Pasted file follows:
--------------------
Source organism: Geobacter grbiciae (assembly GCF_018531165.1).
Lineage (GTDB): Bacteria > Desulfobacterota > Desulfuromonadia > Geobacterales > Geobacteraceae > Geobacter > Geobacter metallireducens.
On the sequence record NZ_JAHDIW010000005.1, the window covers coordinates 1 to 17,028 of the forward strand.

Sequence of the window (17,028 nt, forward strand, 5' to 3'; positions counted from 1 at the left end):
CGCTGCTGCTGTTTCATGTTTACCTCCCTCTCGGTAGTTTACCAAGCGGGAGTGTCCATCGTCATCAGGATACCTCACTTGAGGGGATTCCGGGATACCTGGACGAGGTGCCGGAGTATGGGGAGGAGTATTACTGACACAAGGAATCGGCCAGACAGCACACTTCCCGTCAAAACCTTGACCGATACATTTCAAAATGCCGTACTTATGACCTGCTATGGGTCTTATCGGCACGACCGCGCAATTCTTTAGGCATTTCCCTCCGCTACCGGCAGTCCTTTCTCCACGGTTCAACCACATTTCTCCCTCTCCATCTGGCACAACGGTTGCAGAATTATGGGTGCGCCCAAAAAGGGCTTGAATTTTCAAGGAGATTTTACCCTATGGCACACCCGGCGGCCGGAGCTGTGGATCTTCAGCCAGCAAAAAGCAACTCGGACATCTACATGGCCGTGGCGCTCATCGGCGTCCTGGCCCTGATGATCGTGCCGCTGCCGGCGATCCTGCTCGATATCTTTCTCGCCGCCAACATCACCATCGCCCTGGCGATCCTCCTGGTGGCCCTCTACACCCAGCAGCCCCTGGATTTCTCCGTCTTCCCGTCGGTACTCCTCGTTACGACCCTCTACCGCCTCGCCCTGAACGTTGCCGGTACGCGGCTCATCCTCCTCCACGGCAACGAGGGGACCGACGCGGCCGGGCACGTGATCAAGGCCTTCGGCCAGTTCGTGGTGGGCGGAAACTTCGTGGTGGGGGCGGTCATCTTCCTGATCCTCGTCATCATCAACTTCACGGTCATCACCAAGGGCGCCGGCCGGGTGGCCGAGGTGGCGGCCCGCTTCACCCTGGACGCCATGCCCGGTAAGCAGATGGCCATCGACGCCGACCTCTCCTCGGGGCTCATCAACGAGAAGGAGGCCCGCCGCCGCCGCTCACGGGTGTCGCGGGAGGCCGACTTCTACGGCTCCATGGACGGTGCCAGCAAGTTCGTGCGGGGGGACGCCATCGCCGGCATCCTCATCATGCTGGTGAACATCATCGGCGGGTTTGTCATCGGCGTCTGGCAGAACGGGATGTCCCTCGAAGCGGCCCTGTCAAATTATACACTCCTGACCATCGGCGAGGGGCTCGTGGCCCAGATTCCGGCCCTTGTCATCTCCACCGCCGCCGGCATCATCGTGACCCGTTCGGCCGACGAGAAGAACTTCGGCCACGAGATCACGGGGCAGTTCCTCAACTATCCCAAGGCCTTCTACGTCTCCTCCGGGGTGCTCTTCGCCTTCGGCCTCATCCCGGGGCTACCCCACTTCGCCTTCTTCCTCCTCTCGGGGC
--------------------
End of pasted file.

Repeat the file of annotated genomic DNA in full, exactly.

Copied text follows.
Source organism: Geobacter grbiciae (assembly GCF_018531165.1).
Lineage (GTDB): Bacteria > Desulfobacterota > Desulfuromonadia > Geobacterales > Geobacteraceae > Geobacter > Geobacter metallireducens.
On the sequence record NZ_JAHDIW010000005.1, the window covers coordinates 1 to 17,028 of the forward strand.

Sequence of the window (17,028 nt, forward strand, 5' to 3'; positions counted from 1 at the left end):
CGCTGCTGCTGTTTCATGTTTACCTCCCTCTCGGTAGTTTACCAAGCGGGAGTGTCCATCGTCATCAGGATACCTCACTTGAGGGGATTCCGGGATACCTGGACGAGGTGCCGGAGTATGGGGAGGAGTATTACTGACACAAGGAATCGGCCAGACAGCACACTTCCCGTCAAAACCTTGACCGATACATTTCAAAATGCCGTACTTATGACCTGCTATGGGTCTTATCGGCACGACCGCGCAATTCTTTAGGCATTTCCCTCCGCTACCGGCAGTCCTTTCTCCACGGTTCAACCACATTTCTCCCTCTCCATCTGGCACAACGGTTGCAGAATTATGGGTGCGCCCAAAAAGGGCTTGAATTTTCAAGGAGATTTTACCCTATGGCACACCCGGCGGCCGGAGCTGTGGATCTTCAGCCAGCAAAAAGCAACTCGGACATCTACATGGCCGTGGCGCTCATCGGCGTCCTGGCCCTGATGATCGTGCCGCTGCCGGCGATCCTGCTCGATATCTTTCTCGCCGCCAACATCACCATCGCCCTGGCGATCCTCCTGGTGGCCCTCTACACCCAGCAGCCCCTGGATTTCTCCGTCTTCCCGTCGGTACTCCTCGTTACGACCCTCTACCGCCTCGCCCTGAACGTTGCCGGTACGCGGCTCATCCTCCTCCACGGCAACGAGGGGACCGACGCGGCCGGGCACGTGATCAAGGCCTTCGGCCAGTTCGTGGTGGGCGGAAACTTCGTGGTGGGGGCGGTCATCTTCCTGATCCTCGTCATCATCAACTTCACGGTCATCACCAAGGGCGCCGGCCGGGTGGCCGAGGTGGCGGCCCGCTTCACCCTGGACGCCATGCCCGGTAAGCAGATGGCCATCGACGCCGACCTCTCCTCGGGGCTCATCAACGAGAAGGAGGCCCGCCGCCGCCGCTCACGGGTGTCGCGGGAGGCCGACTTCTACGGCTCCATGGACGGTGCCAGCAAGTTCGTGCGGGGGGACGCCATCGCCGGCATCCTCATCATGCTGGTGAACATCATCGGCGGGTTTGTCATCGGCGTCTGGCAGAACGGGATGTCCCTCGAAGCGGCCCTGTCAAATTATACACTCCTGACCATCGGCGAGGGGCTCGTGGCCCAGATTCCGGCCCTTGTCATCTCCACCGCCGCCGGCATCATCGTGACCCGTTCGGCCGACGAGAAGAACTTCGGCCACGAGATCACGGGGCAGTTCCTCAACTATCCCAAGGCCTTCTACGTCTCCTCCGGGGTGCTCTTCGCCTTCGGCCTCATCCCGGGGCTACCCCACTTCGCCTTCTTCCTCCTCTCGGGGC